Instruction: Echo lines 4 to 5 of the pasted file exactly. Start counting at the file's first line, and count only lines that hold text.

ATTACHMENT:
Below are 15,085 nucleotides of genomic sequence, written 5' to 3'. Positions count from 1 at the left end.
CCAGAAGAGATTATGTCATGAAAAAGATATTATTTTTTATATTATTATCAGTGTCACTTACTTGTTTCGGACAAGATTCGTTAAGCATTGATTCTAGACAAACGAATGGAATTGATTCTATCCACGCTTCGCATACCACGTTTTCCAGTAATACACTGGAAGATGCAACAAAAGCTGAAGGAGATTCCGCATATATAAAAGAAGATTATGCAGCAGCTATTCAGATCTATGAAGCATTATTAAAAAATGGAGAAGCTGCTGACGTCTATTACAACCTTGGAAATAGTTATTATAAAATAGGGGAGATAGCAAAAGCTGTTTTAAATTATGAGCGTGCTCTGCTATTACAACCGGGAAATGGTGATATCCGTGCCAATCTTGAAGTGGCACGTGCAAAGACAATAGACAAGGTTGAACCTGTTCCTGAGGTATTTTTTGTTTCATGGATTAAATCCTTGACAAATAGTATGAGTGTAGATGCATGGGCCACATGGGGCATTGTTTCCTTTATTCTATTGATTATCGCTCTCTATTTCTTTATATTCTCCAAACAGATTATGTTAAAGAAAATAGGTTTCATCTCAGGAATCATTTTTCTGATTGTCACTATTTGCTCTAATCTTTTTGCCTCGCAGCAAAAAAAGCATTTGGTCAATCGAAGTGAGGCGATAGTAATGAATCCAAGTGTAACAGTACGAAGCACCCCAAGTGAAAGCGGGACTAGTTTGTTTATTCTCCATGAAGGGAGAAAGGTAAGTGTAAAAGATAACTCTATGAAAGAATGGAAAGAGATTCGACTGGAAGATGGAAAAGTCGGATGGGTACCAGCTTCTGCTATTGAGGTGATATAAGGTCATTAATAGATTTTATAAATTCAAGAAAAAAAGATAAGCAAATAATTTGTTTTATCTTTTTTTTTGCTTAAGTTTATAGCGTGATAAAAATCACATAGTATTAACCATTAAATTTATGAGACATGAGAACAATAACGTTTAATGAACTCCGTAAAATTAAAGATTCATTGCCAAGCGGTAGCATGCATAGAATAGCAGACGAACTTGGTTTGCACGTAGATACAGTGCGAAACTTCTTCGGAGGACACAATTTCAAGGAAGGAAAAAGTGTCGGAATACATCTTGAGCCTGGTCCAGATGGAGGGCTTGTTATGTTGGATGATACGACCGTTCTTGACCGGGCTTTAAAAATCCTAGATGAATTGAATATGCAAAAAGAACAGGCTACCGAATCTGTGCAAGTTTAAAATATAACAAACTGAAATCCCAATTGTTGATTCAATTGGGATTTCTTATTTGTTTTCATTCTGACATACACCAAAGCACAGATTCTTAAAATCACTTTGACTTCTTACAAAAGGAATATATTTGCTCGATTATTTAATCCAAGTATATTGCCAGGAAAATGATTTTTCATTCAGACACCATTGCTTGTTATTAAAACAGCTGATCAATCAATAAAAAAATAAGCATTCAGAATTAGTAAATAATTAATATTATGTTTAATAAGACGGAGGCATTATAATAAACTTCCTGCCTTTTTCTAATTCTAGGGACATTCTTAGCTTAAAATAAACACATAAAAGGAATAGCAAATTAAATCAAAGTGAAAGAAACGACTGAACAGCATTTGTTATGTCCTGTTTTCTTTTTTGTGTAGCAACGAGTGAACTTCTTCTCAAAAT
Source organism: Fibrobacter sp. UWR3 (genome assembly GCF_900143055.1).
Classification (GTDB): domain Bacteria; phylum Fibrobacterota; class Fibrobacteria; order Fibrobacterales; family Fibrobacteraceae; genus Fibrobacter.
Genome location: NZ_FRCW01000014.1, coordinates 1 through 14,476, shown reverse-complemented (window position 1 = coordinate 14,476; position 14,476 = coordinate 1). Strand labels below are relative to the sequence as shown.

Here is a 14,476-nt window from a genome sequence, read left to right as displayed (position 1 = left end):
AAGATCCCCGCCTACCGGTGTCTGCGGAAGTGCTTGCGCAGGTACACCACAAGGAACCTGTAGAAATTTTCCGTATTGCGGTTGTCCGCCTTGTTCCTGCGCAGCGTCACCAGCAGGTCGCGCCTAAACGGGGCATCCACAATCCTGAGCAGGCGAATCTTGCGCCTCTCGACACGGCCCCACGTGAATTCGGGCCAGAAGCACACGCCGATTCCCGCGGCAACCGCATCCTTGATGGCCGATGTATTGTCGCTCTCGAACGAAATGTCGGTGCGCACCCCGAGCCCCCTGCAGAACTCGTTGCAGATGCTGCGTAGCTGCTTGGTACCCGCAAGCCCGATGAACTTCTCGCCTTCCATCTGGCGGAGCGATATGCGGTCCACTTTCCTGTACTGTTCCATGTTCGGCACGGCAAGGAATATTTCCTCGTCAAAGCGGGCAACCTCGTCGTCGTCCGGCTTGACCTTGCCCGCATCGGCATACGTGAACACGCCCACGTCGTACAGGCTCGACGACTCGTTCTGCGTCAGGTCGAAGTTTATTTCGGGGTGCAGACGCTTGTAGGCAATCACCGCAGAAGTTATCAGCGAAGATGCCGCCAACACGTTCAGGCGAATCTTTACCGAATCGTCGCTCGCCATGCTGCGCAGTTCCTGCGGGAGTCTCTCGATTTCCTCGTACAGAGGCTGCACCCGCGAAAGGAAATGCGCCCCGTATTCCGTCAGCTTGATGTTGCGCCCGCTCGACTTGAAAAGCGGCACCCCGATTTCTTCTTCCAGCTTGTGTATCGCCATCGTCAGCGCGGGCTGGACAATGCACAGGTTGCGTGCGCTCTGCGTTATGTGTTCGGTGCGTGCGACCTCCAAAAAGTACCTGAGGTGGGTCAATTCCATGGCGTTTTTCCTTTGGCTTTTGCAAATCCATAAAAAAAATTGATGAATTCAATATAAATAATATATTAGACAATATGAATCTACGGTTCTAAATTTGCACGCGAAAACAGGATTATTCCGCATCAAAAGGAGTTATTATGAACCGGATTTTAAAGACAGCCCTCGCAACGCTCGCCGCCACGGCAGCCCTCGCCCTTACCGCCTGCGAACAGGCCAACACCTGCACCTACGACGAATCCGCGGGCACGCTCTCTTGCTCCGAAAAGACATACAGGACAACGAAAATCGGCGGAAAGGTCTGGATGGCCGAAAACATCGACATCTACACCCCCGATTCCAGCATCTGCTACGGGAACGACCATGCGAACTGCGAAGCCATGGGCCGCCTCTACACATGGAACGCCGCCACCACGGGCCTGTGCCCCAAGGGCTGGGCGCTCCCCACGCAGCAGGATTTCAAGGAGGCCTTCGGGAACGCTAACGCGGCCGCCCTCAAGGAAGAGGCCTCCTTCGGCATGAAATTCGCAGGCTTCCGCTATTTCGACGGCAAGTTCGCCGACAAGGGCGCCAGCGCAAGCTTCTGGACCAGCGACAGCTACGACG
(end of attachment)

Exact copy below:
Classification (GTDB): domain Bacteria; phylum Fibrobacterota; class Fibrobacteria; order Fibrobacterales; family Fibrobacteraceae; genus Fibrobacter.
Genome location: NZ_FRCW01000014.1, coordinates 1 through 14,476, shown reverse-complemented (window position 1 = coordinate 14,476; position 14,476 = coordinate 1). Strand labels below are relative to the sequence as shown.